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Builders consider liability plan

John Seelmeyer

Faced with skyrocketing premiums for

general liability insurance, the Builders

Association of Western Nevada last week

asked its members if they want to create

their own insurance program.

Homebuilders in particular have been

hard-hit by premium increases which

sometimes have run as high as 400 percent,

said Rick DeMar, executive officer of

the association. And that’s assuming they

can find coverage at all.

DeMar tells of one long-established

electrical contractor in the region who was

dropped by his insurance carrier after 15

years. The contractor’s insurance broker

was able to find only one carrier willing to

write a policy a policy carrying twice

the premium and half the benefit of the

contractor’s previous coverage.

“This is a crisis,” DeMar said.

One of the brokers who’s scrambling to

find coverage for his clients in the construction

business left no doubt who he

believes is to blame.

“The problem is a bunch of unscrupulous

ambulance-chasing attorneys are driving

the industry crazy,” said Larry Heuer,

owner and president of Heuer Insurance

Agency in Sparks.

New housing developments both

single- and multi-family projects have

been targets of lawsuits alleging construction

defects. General contractors and

subcontractors alike have found themselves

in court facing a laundry list of

claims, DeMar said. Insurance companies,

who ultimately pay those claims or face

the cost of investigating them, responded

with higher premiums and increased wariness

about taking on business in Nevada.

Even contractors with excellent claims

history, Heuer said, face at least 50 percent

premium increases for their general

liability coverage.

DeMar said, too, that subcontractors

increasingly are unwilling to bid residential

jobs for fear that they’ll be dragged

into a construction-defects lawsuit.

The Building Association of Western

Nevada is studying a self-insured liability

program and asked its members if they’re

willing to pay approximately $15,000 to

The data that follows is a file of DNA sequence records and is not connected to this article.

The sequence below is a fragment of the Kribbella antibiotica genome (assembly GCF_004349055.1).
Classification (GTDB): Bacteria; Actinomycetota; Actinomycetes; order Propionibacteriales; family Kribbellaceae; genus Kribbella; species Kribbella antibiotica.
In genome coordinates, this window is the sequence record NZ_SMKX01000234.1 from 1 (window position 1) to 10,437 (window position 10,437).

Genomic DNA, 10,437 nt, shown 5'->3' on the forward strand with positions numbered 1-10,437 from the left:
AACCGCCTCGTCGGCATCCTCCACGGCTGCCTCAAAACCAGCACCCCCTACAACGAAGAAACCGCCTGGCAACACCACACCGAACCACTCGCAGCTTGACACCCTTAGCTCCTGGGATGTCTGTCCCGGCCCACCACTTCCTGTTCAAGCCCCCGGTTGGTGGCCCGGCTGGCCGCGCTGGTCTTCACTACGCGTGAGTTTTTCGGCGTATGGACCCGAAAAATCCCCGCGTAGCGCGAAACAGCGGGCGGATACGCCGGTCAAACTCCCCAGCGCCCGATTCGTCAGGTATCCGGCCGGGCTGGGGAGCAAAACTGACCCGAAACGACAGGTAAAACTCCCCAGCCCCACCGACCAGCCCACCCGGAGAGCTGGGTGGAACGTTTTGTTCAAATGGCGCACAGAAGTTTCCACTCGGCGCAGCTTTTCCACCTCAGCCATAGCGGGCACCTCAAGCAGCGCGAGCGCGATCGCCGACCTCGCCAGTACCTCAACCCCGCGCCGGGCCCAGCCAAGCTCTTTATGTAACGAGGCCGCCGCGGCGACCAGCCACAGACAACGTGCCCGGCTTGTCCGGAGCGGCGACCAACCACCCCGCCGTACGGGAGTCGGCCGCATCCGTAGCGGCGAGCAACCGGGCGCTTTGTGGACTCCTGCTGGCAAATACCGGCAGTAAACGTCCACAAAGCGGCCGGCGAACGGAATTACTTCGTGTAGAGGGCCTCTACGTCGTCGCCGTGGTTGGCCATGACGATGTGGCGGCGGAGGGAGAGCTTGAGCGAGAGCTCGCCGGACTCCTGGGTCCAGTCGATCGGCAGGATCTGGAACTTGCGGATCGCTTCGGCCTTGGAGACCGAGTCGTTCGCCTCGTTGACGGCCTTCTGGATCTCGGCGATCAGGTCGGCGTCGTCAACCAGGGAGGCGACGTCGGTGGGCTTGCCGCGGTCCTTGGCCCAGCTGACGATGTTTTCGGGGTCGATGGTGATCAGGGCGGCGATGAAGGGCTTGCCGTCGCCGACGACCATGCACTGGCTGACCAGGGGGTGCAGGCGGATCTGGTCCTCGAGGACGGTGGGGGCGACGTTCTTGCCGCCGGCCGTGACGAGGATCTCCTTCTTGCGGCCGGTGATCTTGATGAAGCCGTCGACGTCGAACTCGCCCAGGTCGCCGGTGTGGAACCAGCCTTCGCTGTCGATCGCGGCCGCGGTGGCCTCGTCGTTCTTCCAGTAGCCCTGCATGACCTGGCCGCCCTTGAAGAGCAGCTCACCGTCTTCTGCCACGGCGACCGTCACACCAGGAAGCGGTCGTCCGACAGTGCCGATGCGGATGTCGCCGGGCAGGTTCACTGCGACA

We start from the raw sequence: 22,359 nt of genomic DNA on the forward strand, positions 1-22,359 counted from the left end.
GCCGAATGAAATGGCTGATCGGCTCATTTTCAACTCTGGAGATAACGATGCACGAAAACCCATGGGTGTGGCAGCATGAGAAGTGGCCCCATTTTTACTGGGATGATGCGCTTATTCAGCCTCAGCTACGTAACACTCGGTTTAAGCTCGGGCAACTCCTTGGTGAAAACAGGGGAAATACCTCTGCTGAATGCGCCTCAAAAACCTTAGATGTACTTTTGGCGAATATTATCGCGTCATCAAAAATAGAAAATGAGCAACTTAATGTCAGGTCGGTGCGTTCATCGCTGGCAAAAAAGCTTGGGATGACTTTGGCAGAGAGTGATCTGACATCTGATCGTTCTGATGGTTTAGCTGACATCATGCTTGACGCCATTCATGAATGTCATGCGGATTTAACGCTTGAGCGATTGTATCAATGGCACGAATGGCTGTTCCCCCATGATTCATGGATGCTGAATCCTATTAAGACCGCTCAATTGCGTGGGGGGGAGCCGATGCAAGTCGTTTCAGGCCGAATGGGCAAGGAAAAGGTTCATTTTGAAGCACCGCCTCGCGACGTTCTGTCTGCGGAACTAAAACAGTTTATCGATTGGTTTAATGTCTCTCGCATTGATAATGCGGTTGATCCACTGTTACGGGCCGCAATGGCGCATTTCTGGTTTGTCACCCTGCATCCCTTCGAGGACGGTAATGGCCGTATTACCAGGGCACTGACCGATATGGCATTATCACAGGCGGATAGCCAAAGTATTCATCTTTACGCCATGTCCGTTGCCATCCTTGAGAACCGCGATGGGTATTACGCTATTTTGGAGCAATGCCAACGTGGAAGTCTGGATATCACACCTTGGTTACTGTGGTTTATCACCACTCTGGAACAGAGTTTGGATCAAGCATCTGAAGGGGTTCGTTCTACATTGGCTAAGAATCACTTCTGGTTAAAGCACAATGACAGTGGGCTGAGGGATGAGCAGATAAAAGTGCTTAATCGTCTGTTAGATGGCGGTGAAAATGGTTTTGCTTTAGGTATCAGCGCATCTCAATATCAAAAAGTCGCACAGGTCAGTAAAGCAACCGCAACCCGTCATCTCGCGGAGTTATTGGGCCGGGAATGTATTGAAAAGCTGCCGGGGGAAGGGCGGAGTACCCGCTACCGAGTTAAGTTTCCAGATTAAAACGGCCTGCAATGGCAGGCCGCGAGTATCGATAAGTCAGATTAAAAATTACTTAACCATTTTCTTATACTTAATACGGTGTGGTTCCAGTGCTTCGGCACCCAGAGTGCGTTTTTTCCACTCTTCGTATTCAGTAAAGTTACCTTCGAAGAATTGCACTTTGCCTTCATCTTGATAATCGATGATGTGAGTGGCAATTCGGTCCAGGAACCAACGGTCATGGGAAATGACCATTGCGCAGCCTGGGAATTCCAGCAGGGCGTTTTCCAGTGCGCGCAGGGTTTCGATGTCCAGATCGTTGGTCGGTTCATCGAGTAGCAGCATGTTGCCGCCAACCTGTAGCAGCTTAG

undertake a study to be completed by Pro

Group Management.

Even if the group decides to take on its

own general liability insurance effort, the

program probably won’t be in place for at

least 10 months, DeMar said.

“How many contractors are we going

to lose between now and then?” he asked.

In the meantime, builders groups and

the insurance industry will be headed to

the state Legislature to seek new legislation

on construction-defect lawsuits.

DeMar said builders want two things

from lawmakers a better definition of

“construction defect” and the right to

repair defects before a dispute goes to

court.

The legislative effort will be led by a

group called Coalition for Fairness in

Construction that includes building

groups as well as insurers.

Rita Nowak, who serves as assistant

vice president of property/casualty for the

Alliance of American Insurers, told a state

hearing in July that alternative methods of

resolving disputes would help reduce costly

litigation.

“Efforts should focus on bringing

insurers back into the contractor liability

marketplace by eliminating frivolous construction

defect litigation while providing

homeowners a tool to resolve such suits in

an expedient manner,” Nowak said at the

hearing called by the Nevada Department

of Insurance.

She said problems associated with construction

defect claims have arisen in

other states as well.

Because there’s little case law on the

subject, Nowak said courts have struggled

with the issue.

State Insurance Commissioner Alice

A. Molasky-Arman, who conducted the

hearing, said in a prepared statement last

Thursday that she believes tighter underwriting

standards by insurance companies

have been a factor in the construction

industry’s recent insurance problems. She

also acknowledged “frivolous consturction

defect legislation” as a cause.

She said that deficiencies in state law

have contributed to the problem, and she

said the construction industry may need

to better police those who don’t meet professional

standards.

Still, Molasky-Arman said the July

hearing presented insufficient evidence

that coverage was unavailable. And she

acknowledged that the situation requires

long-term solutions “which must be

addressed in areas outsidee the commissioner’s

jurisdiction.”

Even so, the insurance commissioner

ordered last week that a “Construction

Liability Clearing House” be established

to provde information about the availability

of insurance for residential builders.

She also asked the insurance industry

for help in forming a market assistance

program.

Molasky-Arman said she doesn’t

believe an essential insurance association

will be necessary to address the issue. She

said that wouldn’t deal with the underlying

causes of the current situation.

“Although there is overwhelming evidence

that the current insurance issues

facing the residential construction industry

are multi-faceted, an integrated apaproach

in finding long-term solutions is

more appropriate,” she said.